CourtSpeak: Fletcher v. Peck Land Deal Case (1810)

Decisions Read more from
Chapter The Marshall Court (1801–35)

Chief Justice John Marshall (majority): “When, then, a law is in its nature a contract, when absolute rights have vested under that contract, a repeal of the law cannot devest those rights; and the act of annulling them, if legitimate, is rendered so by a power applicable to the case of every individual in the community….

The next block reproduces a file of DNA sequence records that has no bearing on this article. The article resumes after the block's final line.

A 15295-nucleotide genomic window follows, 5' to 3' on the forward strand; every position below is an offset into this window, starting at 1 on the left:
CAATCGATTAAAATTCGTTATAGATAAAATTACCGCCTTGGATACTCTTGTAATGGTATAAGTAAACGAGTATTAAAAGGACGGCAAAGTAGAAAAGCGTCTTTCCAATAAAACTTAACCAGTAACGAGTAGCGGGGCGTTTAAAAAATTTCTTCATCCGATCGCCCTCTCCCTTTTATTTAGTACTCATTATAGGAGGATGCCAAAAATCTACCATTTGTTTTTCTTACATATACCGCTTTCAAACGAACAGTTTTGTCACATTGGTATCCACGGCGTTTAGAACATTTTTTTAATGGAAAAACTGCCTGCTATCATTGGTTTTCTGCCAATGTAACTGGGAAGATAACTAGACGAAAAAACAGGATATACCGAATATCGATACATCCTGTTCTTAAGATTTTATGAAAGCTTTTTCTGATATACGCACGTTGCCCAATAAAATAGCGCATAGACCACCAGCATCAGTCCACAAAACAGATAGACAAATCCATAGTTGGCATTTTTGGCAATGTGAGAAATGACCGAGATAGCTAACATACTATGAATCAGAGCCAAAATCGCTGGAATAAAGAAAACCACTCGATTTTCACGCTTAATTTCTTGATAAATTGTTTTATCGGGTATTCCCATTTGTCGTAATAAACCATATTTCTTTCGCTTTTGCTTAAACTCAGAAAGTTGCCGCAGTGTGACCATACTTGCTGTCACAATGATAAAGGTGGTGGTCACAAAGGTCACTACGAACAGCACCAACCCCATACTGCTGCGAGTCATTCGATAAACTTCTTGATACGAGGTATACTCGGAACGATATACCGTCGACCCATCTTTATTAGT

“Since, then, in fact, a grant is a contract executed, the obligation of which still continues, and since the Constitution uses the general term ‘contract’ without distinguishing between those which are executory and those which are executed, it must be construed to comprehend the latter as well as the former. A law annulling conveyances between individuals, and declaring that the grantors should stand seised of their former estates, notwithstanding those grants, would be as repugnant to the Constitution as a law discharging the vendors of property from the obligation of executing their contracts by conveyances. It would be strange if a contract to convey was secured by the Constitution, while an absolute conveyance remained unprotected.”


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